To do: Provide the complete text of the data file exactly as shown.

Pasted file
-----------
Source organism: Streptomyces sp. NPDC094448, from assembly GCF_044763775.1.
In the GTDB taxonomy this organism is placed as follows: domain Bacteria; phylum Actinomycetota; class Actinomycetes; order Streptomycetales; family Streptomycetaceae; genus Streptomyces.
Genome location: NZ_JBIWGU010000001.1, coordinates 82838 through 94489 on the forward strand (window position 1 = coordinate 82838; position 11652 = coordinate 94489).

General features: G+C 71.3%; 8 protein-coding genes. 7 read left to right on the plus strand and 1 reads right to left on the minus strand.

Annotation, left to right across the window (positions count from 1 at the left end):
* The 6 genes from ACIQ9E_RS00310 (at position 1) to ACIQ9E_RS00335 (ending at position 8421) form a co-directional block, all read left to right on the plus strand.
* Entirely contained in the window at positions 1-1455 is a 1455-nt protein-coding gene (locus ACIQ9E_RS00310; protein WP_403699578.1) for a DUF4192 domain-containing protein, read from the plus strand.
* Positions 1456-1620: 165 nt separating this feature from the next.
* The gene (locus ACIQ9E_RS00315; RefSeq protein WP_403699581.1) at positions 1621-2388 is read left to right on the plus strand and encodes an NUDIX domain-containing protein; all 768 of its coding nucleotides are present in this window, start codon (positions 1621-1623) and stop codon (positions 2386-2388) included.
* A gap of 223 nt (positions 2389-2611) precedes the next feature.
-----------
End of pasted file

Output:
Source organism: Streptomyces sp. NPDC094448, from assembly GCF_044763775.1.
In the GTDB taxonomy this organism is placed as follows: domain Bacteria; phylum Actinomycetota; class Actinomycetes; order Streptomycetales; family Streptomycetaceae; genus Streptomyces.
Genome location: NZ_JBIWGU010000001.1, coordinates 82838 through 94489 on the forward strand (window position 1 = coordinate 82838; position 11652 = coordinate 94489).

General features: G+C 71.3%; 8 protein-coding genes. 7 read left to right on the plus strand and 1 reads right to left on the minus strand.

Annotation, left to right across the window (positions count from 1 at the left end):
* The 6 genes from ACIQ9E_RS00310 (at position 1) to ACIQ9E_RS00335 (ending at position 8421) form a co-directional block, all read left to right on the plus strand.
* Entirely contained in the window at positions 1-1455 is a 1455-nt protein-coding gene (locus ACIQ9E_RS00310; protein WP_403699578.1) for a DUF4192 domain-containing protein, read from the plus strand.
* Positions 1456-1620: 165 nt separating this feature from the next.
* The gene (locus ACIQ9E_RS00315; RefSeq protein WP_403699581.1) at positions 1621-2388 is read left to right on the plus strand and encodes an NUDIX domain-containing protein; all 768 of its coding nucleotides are present in this window, start codon (positions 1621-1623) and stop codon (positions 2386-2388) included.
* A gap of 223 nt (positions 2389-2611) precedes the next feature.